Recession romance: Buying jewelry for less

When my mother died, my father gave me her engagement ring, largely in the hopes that I might one day pass it on to another woman. Sure enough, a few years later, when I proposed to my wife, the diamond that I gave her was the one that my father had given me.

This isn't to say that I just passed the ring on; in fact, I spent about a month working with a jeweler friend and a goldsmith. Ultimately, the three of us created a truly distinctive ring that said a great deal about my wife, myself, and the family that we eventually formed.

If I hadn't gotten my mother's ring, I don't think that I would have given my wife a diamond. To begin with, buying a new diamond would have more than doubled the cost of the ring. Beyond that, however, I'm not sure how I feel about diamonds; apart from the human misery that is attached to their mining and distribution, there is the fact that the damned things just aren't that beautiful. Given a choice, I'd pick a sapphire, tourmaline, ruby, garnet, or even a helenite over the more traditional chunk of carbon.

And then there's the expense...

Still, regardless of the cost or the state of the economy, jewelry remains one of the best expressions of love and commitment that a man can make. One way to give your beloved the thrill of gems without the cost of diamonds is by exploring less expensive minerals. In the past, I've suggested a few gems that cost less than diamonds, but are no less beautiful. Many of these are available on eBay in a variety of styles and settings for very reasonable prices. If you're looking to give a one-of-a-kind gift, you might try buying a loose gem and working with a jeweler to design the perfect setting.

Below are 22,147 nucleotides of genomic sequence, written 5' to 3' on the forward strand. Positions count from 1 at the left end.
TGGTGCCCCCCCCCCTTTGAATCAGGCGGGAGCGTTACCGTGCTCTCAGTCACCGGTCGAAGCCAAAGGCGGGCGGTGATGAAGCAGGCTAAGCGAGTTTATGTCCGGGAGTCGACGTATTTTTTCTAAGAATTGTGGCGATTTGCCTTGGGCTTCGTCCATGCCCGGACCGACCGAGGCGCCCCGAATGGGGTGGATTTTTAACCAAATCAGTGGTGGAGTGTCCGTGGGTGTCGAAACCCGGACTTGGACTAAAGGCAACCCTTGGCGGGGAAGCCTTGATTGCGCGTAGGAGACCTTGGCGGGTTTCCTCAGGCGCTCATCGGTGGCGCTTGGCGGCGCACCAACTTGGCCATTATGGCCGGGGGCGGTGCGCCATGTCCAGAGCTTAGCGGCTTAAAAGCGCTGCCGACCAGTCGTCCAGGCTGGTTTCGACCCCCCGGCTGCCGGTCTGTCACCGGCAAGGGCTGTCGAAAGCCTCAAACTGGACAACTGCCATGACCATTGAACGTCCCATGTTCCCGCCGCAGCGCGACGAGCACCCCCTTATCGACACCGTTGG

If your beloved requires a diamond and nothing else will do, you might try going to a pawnshop, consignment store, or Ex-Boyfriend Jewelry. Some people would argue that a "used" diamond means less, carries bad associations, or is otherwise flawed. I would reply that we're talking about a piece of carbon that was mined under circumstances that border on slavery, sold by an international conglomerate, and promoted with an advertising program that make the brainwashing scene in A Clockwork Orange look subtle. The fact that it was once on someone else's finger is the least of the bad karma that is attached to the thing.

Another critique of jewelry is the fact that most mining is environmentally destructive. For this reason, GreenKarat offers jewelry made from what they call "recycled gold." Unlike Ex-Boyfriend Jewelry, Green Karat's offerings are new pieces that have never been worn by another person. However, they are constructed from older jewelry that has been melted down and re-molded. The jewels are either synthetic or provided by the consumer, which means that they don't support the diamond trade. Finally, the designs are beautiful and the prices are very reasonable.

As I am preparing for my wife's birthday, I'm reminded that recessions don't mean that romance is dead. With these options, it's possible to send love without worrying about bankruptcy!

Bruce Watson is a freelance writer, blogger, and all-around cheapskate. He hates, hates, hates the diamond trade!
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